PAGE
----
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Hartford -It was the first time all season that the UConn women played against anybody (and before a crowd) with a pulse. Finally, an atmosphere that extended beyond a bunch of golf claps. Finally, an opponent with skilled basketball players who wouldn't approach the UConn game scared shotless.
And the Huskies responded in the only way this program really knows how. They dazzled No. 2 Stanford at times, winning 80-68, before an announced sellout of 16,294 at the XL Center. And while "sellout" flunked the eye test - with rows of empty seats at the top of several upper sections - the fans in attendance created a din befitting the quality of basketball they watched.
This wasn't all lollipops and rainbows, making the win all the more worthwhile. Stanford had a 40-38 lead at halftime. The Cardinal got every shot they wanted, when and where they wanted them. UConn's blinding run over the first 15 minutes of the second half, holding Stanford to 15 points, came with old fashioned earnestness.
Maya Moore, UConn's Everywoman, was asked about what she learned most about her team Wednesday night. Sometimes, the best questions are the simplest. Moore pondered the question for a moment.
"When we were really challenged," she said, "we bounced back."
Moore then alluded to how some teams could finger-point in such situations. Instead, the Huskies rallied and ran past Stanford with the verve of Usain Bolt.
The thought behind Moore's answer illustrated something fascinating about the way seasons evolve, seasons change from one year to the next and the way players need perpetual doses of confidence to succeed.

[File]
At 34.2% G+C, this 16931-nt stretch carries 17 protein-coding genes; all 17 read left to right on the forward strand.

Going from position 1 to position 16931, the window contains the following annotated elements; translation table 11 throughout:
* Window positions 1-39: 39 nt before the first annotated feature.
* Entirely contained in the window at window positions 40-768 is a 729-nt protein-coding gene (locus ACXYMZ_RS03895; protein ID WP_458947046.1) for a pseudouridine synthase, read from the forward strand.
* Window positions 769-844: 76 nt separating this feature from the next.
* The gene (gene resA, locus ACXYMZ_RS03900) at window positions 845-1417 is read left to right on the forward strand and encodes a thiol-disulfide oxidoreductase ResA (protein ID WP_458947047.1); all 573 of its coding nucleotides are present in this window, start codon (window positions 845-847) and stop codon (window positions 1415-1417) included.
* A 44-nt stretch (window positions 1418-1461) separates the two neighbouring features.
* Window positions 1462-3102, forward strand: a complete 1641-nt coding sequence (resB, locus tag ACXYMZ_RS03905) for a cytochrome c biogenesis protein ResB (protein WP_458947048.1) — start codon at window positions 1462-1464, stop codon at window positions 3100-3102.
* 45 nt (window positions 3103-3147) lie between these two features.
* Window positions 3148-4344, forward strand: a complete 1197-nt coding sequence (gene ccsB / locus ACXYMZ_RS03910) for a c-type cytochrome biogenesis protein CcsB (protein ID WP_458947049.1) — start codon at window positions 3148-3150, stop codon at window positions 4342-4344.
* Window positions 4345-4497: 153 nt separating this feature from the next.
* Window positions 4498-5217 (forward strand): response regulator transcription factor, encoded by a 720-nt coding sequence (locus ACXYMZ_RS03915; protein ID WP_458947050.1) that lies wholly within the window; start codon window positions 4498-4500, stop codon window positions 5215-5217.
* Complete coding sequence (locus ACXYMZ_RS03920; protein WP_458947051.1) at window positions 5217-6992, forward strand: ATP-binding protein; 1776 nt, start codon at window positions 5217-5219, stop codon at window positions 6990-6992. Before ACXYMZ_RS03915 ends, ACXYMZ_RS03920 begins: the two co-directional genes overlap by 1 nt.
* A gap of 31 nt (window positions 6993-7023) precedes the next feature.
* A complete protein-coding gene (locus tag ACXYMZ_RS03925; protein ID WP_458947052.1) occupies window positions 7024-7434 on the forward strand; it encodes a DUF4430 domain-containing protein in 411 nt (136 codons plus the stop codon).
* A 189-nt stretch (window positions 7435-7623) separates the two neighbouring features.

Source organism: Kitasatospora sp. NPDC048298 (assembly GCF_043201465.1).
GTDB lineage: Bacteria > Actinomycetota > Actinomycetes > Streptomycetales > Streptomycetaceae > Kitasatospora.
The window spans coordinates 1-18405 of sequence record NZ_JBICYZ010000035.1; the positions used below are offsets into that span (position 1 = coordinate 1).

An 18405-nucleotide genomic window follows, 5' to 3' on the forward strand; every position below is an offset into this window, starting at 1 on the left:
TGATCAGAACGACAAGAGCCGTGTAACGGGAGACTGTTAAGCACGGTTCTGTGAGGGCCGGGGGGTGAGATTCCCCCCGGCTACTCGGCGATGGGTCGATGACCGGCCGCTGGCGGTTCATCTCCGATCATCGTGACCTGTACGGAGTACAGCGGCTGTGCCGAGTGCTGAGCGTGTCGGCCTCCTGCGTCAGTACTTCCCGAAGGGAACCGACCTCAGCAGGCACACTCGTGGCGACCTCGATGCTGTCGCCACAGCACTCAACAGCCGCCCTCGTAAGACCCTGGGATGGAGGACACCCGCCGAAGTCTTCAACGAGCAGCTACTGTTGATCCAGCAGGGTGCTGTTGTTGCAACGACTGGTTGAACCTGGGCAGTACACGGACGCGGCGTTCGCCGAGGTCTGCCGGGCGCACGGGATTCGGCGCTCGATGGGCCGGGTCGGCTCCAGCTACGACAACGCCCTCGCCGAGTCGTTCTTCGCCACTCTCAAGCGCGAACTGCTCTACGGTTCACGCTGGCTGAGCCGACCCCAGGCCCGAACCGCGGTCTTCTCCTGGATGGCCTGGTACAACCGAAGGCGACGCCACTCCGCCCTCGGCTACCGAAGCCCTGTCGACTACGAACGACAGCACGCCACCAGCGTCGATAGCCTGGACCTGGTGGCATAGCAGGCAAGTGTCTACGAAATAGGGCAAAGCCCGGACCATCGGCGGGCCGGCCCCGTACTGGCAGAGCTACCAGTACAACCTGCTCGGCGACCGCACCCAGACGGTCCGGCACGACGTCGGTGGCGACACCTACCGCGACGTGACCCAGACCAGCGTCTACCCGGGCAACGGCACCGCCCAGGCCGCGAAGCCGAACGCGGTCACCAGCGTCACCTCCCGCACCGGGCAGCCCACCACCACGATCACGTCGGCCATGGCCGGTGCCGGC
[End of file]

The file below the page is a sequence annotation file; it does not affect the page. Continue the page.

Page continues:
A cynic could have asked Moore how she could have possibly expected the Huskies to respond any other way. That's what they do here. They win. All the time. On the biggest stages. For the last 25 years. And so there would be some doubt about bouncing back with a roster full of players who won the national championship last season?
This just in: There might not have been overt doubts. But they were a whole lot happier after they proved to themselves that this team, the one without Renee Montgomery, could treat the No. 2 team in the country like a punching bag.
"When they were coming off the floor during one run and the place was really loud, I told the younger players that this was something they hadn't experienced," UConn coach Geno Auriemma said. "I could see their eyes popping out. It was good to be back in that scenario."
Tina Charles, asked about the significance of the win, saluted the UConn backcourt. Charles said that everybody knows that neither Tiffany Hayes nor Caroline Doty are pure point guards, "but it's about getting the job done." Charles also alluded to how there has been some "criticism" about the quality of the Connecticut guards now that Montgomery is in the WNBA.
"Criticism," of course, is relative around the UConn women. There's really not much of it. Ever. What's to criticize? All they do is win, graduate everybody and write the textbook on how student-athletes should represent a university. Charles' answer, though, indicated that some of the "can you win without Renee?" talk has irritated them. And how it's sure more comforting now that the UConn guards "got the job done."
Hayes certainly did with 16 points, six rebounds and four assists. Doty didn't do much. But if there's such a thing as guilt by association, this was success by association.
And a frame of reference for the Huskies to draw upon later in the season.
"They did win a national championship last year," Auriemma said of his team's pedigree. "If you're not any good and you play poorly, you can't come back. If you are good, it's just a matter of time."
It turns out that The Team That Wins All the Time, one with Moore and Charles and Hayes and Kalana Greene back from a championship season, honestly believed it had something to prove Wednesday night. And as the game progressed and the Huskies weren't pulverizing an opponent, they found some resolve and eventually blew the roof off the XL Center.
That's bad, bad, bad news for the rest of women's basketball. And pure joy for Connecticut. The Huskies went from thinking they're good to knowing it.
This is the opinion of Day sports columnist Mike DiMauro.